In Missouri, there are three initiatives cleared for circulation that would legalize and regulate recreational marijuana. The initiatives were filed by three different sponsors. A constitutional amendment to change the state’s medical marijuana program approved by voters in 2018 was also cleared for circulation. It would allow medical marijuana patients to grow marijuana for personal use, decrease the cost of a patient identification card from $100 to $25, and allow up to three primary caregivers for a medical marijuana patient. The signature requirement for constitutional amendments is 160,199 signatures by May 8, 2022.
Oklahomans for Responsible Cannabis Action filed three initiatives. Two initiatives would (1) amend the state constitution to legalize marijuana for persons 21 years old and older and (2) impose a 15% excise tax on marijuana sales for purchases by an individual without a medical marijuana license. The third initiative would make changes to the state’s medical marijuana program to create the State Cannabis Commission to replace the Oklahoma Medical Marijuana Authority.
In South Dakota, an initiative to legalize marijuana was cleared for signature gathering. In 2020, 54.18% of voters approved Amendment A, which would have legalized marijuana, but it was later overturned by a supreme court ruling that found the initiative violated the state’s single-subject rule and constituted a revision of the constitution rather than an amendment. The 2022 initiative was filed by New Approach South Dakota, which also sponsored the 2020 amendment.
This edition of the State Ballot Measure Monthly report covers certifications and a selection of notable ballot measure news from May 17 through June 17.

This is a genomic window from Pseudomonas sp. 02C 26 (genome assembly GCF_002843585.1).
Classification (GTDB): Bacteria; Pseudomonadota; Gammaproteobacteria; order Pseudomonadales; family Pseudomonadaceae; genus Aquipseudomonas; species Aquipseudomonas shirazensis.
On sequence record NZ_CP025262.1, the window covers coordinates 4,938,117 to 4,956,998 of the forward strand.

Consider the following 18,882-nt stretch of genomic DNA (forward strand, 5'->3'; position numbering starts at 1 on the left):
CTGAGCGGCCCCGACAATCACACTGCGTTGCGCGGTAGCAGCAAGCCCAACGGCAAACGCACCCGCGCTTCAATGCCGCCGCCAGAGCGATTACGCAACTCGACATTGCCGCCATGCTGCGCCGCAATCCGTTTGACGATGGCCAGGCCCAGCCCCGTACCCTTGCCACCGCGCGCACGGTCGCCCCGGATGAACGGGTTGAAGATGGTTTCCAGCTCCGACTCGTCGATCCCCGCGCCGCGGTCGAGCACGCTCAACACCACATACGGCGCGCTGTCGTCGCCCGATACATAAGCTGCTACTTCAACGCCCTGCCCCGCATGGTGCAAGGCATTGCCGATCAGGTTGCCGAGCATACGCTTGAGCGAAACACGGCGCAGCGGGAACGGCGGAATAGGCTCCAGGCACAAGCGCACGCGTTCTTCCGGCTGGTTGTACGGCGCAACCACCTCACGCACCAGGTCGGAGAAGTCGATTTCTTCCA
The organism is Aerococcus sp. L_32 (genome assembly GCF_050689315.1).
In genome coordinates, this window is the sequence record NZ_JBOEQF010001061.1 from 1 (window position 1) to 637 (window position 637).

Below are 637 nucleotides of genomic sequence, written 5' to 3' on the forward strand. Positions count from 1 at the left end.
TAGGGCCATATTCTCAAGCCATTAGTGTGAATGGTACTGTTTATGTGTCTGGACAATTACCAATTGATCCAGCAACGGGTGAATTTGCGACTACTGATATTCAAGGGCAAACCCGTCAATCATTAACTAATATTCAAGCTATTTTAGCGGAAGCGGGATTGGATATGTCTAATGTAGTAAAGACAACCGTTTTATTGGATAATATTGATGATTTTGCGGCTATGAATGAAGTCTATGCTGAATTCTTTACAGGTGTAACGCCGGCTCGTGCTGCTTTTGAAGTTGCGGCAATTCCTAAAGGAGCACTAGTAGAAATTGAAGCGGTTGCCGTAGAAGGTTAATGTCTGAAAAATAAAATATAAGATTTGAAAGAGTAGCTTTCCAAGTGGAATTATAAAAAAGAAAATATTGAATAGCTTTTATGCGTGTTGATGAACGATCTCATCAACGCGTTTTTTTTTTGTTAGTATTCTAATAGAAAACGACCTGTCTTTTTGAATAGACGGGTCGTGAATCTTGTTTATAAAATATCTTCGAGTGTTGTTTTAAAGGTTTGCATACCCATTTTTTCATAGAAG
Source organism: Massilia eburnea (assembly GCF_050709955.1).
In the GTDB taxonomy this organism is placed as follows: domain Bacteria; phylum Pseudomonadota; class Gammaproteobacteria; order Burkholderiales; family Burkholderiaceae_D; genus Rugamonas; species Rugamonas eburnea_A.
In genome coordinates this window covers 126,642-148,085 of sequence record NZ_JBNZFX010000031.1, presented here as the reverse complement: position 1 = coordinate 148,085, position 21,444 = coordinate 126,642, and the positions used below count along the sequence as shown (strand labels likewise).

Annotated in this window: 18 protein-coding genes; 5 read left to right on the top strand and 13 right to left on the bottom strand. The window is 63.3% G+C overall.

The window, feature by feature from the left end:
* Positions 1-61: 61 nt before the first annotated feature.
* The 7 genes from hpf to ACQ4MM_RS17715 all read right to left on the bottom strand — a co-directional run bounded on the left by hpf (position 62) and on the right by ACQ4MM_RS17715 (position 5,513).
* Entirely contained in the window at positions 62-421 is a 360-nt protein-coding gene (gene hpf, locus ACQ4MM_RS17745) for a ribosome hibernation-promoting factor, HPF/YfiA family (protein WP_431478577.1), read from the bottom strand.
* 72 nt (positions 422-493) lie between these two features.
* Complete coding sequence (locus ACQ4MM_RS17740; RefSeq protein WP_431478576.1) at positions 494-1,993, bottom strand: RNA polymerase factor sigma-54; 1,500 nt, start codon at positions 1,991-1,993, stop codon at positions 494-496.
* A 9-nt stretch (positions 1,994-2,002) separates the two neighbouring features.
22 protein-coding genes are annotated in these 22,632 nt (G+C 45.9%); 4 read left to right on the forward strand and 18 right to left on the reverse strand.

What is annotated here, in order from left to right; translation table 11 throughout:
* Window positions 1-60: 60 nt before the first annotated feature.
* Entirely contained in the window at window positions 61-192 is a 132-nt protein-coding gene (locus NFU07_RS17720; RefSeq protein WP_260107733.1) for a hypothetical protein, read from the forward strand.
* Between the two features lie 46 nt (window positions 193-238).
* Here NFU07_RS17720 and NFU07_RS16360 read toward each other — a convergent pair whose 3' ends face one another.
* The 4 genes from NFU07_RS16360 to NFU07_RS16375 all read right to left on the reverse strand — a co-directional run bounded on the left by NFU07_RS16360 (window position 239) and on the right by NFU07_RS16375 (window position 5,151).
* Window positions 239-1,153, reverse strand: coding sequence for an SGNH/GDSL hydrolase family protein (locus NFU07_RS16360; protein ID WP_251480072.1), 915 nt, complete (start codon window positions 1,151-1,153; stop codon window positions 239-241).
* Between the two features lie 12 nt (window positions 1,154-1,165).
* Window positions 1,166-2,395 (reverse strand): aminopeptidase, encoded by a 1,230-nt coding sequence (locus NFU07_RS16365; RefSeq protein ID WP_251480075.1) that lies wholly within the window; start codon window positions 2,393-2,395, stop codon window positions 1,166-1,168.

Here are the highlights:
• 10 statewide measures were certified for the 2021 ballot in Louisiana, Maine, New York, and Texas.
• One measure was removed from the 2021 ballot in Colorado.
• 12 statewide measures were certified for the 2022 ballot in six states.
• Texas’ 2021 constitutional amendments are finalized. Voters will decide eight measures, including two measures proposed in response to COVID-19 and related regulations.
• One amendment in Texas would prohibit the state or any political subdivision from limiting religious services or organizations. Another would provide residents of nursing facilities, assisted living facilities, or state-supported living centers with the right to designate an essential caregiver who may not be prohibited from visiting the resident.
• An initiative was certified for the 2022 ballot in California that would legalize sports betting at American Indian gaming casinos and licensed racetracks.
• Oregon voters will decide a measure in 2022 to make affordable healthcare a constitutional right.
• Connecticut voters will decide in 2022 on a constitutional amendment to allow early voting.
• The Massachusetts Legislature referred a measure to enact an additional tax on income above $1 million to fund education and transportation. The amendment is identical to a 2018 citizen initiative that initially qualified for the ballot but was later removed by the Massachusetts Supreme Court.
• A federal court judge blocked the enforcement of paid circulator registration requirements that the South Dakota Legislature passed in 2020.
Florida Department of Environmental Protection Secretary Noah Valenstein stepped down from his position on June 4. He had led the agency for over four years since former Gov. Rick Scott (R) appointed him on May 23, 2017. Shawn Hamilton, the department’s deputy secretary for land and recreation, will take over as interim secretary.
In his resignation letter to Gov. Ron DeSantis (R), Valenstein said, “it has been an honor to head Florida’s lead environmental agency during a time where natural resource protection has been a top priority, with unprecedented support and advancements.”
Before he was appointed secretary, Valenstein worked as the executive director of the Suwannee River Water Management District. He has also worked on environmental policy in the Florida House of Representatives and for Gov. Scott.